London vulnerable to brain drain of EU millennials as many consider leaving the capital
2 October 2017
Nearly two thirds (64%) of London’s under 30, high-skilled EU nationals are considering leaving the UK in the next five years – adding to a significant skills shortage in the capital. –This is significantly higher than the 42% who say the same across the rest of UK
Already, there are 30,000 vacancies in London where no applicants have the requisite skills
London First are launching the London Employment and Skills Commission – made up of the city’s business leaders – to find solutions to this impending crisis
London’s businesses are seriously concerned about this potential talent flight as EU migrants play a crucial role in the city’s economy, with 13% of London’s workforce born in other EU countries.
Any loss of highly skilled EU migrants will add to London’s existing skills challenges. Already, there are 30,000 vacancies in London where none of the applicants have the requisite skills.
In addition, there are currently 300,000 people in London who don’t have the necessary skills to find a job, and another quarter of a million held back from progressing in the workplace by lack of skills.
To help tackle this skills crisis, London First are launching the London Employment and Skills Commission. It will identify ways in which business, government and skills providers can work more effectively together to give more Londoners the skills that employers need, now and in the future. It releases initial findings and a call for evidence today
The Commission is made up of top business leaders in London. Members include John Allan, Chairman of London First, Tesco and Barratt Developments; John Holland Kaye, Chief Executive of Heathrow Airport; and Angus Knowles-Cutler, London Senior Partner and Vice Chairman of Deloitte.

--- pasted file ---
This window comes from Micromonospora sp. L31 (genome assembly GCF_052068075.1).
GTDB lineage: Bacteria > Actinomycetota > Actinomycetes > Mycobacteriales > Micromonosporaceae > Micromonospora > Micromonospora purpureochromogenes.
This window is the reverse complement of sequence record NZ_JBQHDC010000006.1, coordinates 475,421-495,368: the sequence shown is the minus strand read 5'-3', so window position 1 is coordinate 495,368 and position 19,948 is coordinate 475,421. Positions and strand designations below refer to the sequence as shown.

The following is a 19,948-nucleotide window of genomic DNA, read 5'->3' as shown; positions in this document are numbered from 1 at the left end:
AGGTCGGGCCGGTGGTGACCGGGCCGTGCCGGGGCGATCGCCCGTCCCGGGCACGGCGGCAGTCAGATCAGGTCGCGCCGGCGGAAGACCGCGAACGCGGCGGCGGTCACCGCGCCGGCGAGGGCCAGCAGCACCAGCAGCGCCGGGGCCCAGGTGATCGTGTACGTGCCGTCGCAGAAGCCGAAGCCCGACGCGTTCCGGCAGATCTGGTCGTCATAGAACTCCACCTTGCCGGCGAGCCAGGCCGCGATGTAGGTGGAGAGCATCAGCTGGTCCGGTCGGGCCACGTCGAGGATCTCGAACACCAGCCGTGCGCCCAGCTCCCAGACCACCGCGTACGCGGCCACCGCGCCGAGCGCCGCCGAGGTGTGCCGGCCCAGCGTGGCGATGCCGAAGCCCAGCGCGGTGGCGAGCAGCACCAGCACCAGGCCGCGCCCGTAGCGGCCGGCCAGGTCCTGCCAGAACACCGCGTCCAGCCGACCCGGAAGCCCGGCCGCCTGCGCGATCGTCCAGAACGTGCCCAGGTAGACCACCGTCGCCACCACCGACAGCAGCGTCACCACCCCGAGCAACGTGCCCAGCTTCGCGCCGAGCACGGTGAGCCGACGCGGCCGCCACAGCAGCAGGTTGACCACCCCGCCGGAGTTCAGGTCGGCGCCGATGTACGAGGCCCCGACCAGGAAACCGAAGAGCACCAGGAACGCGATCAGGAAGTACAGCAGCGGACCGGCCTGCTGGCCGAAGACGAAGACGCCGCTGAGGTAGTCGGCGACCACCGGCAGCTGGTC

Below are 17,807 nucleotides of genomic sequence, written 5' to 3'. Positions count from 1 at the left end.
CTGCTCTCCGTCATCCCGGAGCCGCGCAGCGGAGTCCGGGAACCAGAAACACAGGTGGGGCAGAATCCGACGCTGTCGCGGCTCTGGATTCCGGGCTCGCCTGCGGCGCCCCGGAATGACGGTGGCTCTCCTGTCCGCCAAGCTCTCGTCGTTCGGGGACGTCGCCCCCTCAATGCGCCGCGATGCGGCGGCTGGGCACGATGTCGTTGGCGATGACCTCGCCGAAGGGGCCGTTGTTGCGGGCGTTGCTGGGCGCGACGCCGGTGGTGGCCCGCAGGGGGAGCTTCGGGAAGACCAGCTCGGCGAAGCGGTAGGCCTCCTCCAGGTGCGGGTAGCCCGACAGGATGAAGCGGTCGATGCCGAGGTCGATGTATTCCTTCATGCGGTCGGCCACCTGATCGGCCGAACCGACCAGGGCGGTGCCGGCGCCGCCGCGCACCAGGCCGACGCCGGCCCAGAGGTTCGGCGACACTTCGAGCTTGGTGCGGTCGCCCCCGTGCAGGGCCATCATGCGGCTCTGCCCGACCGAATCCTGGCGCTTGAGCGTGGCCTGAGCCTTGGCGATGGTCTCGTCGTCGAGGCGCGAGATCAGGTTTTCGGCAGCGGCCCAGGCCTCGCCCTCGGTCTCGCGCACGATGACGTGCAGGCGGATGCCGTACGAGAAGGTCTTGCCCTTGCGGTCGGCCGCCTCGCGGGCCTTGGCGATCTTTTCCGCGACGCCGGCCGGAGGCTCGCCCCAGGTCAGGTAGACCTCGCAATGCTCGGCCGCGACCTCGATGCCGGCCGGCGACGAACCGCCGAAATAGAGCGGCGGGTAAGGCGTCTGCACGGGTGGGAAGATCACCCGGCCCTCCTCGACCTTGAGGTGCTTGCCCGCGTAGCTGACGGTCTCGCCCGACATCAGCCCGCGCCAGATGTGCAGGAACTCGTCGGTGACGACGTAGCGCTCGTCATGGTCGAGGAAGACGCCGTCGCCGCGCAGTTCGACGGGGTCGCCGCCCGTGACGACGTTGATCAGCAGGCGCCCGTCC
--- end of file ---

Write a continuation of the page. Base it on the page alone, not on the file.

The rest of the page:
John Allan, Chairman of London First, said: “We have launched this commission because the skills shortage in London is approaching a tipping point, unless we do better at building local skills and we remain up to top talent from the EU. London’s workers are the UK’s taxpayers and they generate demand far beyond the capital – this is a national issue. As a community, we must find practical business solutions to the city’s skills shortage. Our Commission will look at where business and Government must invest to ensure we have the workforce the city needs.”
Angus Knowles-Cutler, London Senior Partner and Vice Chairman at Deloitte, said: “The good news is that our wider survey also canvassed highly skilled workers outside the United Kingdom. Among this group, the UK remains the most attractive destination for talented people, well ahead of the US, Australia and Canada. London is also seen as the most desirable city and a significant draw for overseas talent in its own right. So with the right immigration policy, combined with an urgent effort to give Londoners the right skills to fill gaps in the workforce, there are solutions.”
The London Employment and Skills Commission
Chairman – John Allan, Chairman of London First
Construction/Property – Mark Reynolds, CEO, Mace
Finance – Edward Thurman, Managing Director Financial Institutions, Lloyds Banking Group
Professional Services – Angus Knowles-Cutler, London Senior Partner and Vice Chairman, Deloitte
Retail – Natasha Adams, People Director UK and Ireland, Tesco
Digital – Russ Shaw, Tech London Advocates
Hospitality – Chris Vaughan, General Counsel, Whitbread
Transport – John Holland Kaye, CEO, Heathrow
FE/Training – Sir Frank McLoughlin, ex-City & Islington College Principal
Infrastructure – Rachel White, Regional Managing Director for Europe, CH2M
Economic/Political – Bob Bischof, Vice President of the German British Chamber of Industry & Commerce
About Deloitte’s research Deloitte’s figures used in the Skills and Employment Commission publication are a new London-specific cut of survey data conducted for the firm’s report Power up – the UK workplace (published in June 2017).
This report surveyed 2,242 non-UK workers across nine economic sectors, and split evenly between higher and lower skills respondents, and between EU nationals (from Germany, France, Italy, Ireland and Poland) and non-EU nationals (from the US, South Africa, Australia and India).